Saab Sweden Sells 100,000th BioPower Saab

Posted on 03. Jun, 2008 by in 2000-2009, Sweden

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Photo Credit: Saab Automobile Sweden

Saab Automobile Sweden has recently sold their 100,000th BioPower (E-85) capable Saab.

The tax incentives, congestion waivers, lower priced e-85, better performance and significantly reduced C02 have all been significant contributors to these sales.

Having literally witnessed the prices and ubiquitious availability of E-85 in Sweden last summer during the Saab Festival, I can assure you that it’s a logical and obvious choice to go to BioPower.

This milestone is another contributor towards Sweden’s efforts to be off of fossil fuels by 2020.

Here is a snippet from Saab Sweden’s recent press release to reduce CO2:

The market for E85 flex-fuelled cars is booming. Saab, the largest seller of flex-fuel cars in Europe, recently delivered the 100,000th flex-fuel car in the Swedish market – a Saab 9-3 BioPower. In fact, Saab BioPower models have been the main contributor to Sweden’s leading position in the switch to renewable fuels within Europe.

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2 Responses to “Saab Sweden Sells 100,000th BioPower Saab”

  1. theirritablearchitect

    04. Jun, 2008

    “The tax incentives, congestion waivers, lower priced e-85..”

    This all has little to do with the actual economic viability of it, and is probably due to the exorbitant tax structure that artificially suppresses the costs of bio-based fuels. This has been the case for years in Germany, with rapeseed being used as a subsidized crop for its biodiesel compatible oil. The heavier taxes levied on gasoline make the diesel more attractive.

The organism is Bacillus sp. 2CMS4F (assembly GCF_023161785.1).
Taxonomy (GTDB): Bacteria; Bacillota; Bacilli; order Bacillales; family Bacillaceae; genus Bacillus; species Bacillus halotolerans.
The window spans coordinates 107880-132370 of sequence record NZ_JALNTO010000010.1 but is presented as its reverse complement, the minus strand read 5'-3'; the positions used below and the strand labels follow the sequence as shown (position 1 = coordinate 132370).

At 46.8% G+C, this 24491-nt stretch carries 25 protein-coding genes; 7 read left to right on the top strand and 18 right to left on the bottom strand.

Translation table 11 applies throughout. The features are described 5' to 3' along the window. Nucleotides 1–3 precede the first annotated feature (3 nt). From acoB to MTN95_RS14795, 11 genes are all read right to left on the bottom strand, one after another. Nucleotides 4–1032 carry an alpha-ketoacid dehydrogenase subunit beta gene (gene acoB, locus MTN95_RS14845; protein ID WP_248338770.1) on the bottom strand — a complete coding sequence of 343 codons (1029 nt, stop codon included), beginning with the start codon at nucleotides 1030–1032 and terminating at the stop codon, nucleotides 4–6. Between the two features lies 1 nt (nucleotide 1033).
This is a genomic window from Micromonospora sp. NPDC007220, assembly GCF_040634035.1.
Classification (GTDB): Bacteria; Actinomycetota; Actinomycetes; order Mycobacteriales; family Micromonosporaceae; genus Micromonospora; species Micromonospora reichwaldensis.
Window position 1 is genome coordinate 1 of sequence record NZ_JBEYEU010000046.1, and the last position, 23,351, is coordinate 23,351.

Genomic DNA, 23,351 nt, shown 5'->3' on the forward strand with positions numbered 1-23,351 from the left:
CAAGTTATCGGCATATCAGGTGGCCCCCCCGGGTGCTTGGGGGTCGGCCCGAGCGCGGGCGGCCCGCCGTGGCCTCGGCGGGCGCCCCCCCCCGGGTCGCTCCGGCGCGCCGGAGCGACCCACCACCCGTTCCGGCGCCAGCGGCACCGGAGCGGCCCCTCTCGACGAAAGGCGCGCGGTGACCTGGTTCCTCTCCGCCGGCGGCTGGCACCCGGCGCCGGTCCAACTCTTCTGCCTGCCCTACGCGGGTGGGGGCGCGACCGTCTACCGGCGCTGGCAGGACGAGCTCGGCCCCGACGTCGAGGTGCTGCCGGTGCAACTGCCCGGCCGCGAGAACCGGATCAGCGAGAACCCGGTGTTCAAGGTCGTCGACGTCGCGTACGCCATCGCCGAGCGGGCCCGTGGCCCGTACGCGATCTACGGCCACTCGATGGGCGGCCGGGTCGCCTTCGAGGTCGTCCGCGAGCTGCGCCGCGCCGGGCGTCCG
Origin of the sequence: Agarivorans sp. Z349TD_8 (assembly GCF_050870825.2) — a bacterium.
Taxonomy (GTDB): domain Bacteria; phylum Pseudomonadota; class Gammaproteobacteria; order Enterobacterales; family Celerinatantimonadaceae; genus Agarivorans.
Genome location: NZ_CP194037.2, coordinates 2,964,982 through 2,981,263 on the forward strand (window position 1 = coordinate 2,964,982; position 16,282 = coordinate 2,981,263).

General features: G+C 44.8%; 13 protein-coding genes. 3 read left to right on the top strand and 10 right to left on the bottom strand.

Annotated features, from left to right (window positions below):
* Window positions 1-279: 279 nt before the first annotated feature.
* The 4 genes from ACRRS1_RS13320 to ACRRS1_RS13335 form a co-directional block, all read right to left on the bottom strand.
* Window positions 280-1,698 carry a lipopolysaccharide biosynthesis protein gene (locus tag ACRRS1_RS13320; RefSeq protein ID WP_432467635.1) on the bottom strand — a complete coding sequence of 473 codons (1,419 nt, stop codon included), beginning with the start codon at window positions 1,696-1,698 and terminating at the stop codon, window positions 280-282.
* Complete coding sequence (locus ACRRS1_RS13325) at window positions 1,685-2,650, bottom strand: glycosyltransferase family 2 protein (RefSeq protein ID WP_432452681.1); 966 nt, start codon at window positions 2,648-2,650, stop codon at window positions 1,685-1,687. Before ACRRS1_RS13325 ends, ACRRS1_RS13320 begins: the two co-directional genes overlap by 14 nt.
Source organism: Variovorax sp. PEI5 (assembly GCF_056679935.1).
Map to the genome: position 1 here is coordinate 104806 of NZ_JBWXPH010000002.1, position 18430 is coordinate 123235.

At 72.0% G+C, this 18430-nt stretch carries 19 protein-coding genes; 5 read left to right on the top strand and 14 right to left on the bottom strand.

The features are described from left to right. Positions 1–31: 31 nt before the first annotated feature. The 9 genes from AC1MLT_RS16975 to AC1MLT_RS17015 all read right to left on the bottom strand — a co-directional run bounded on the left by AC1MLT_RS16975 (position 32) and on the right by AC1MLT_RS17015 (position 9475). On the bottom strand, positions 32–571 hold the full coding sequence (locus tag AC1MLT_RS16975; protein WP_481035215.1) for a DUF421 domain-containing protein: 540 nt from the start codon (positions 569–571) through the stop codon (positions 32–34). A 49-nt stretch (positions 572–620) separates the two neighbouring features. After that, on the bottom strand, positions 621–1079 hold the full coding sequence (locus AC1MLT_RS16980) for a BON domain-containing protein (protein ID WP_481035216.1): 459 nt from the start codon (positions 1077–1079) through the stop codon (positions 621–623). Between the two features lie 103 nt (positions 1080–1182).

With Sweden’s short growing season and limited arable land, I’m rather curious about their sources for E85. They just can’t be doing it within their own borders, and therefore, must be importing it, presumably via ship. I just don’t view these types of scenarios as being nearly as “sustainable” as they are claimed to be.

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  2. Ryan

    05. Jun, 2008

    Theirritablearchitect,

    Thanks for your comment. Your right on about Sweden’s growing season and internal economic sustainability and that’s why Sweden imports their ethanol from Brazil actually.

    Check out the link here where Sweden will be lifting import duties on the ethanol due in part to President of Brazil, Lula da Silva’s visit in September. This still needs EU acceptance.

    http://ethanolandbiodiesel.typepad.com/blog/2007/09/lula-convinces-.html

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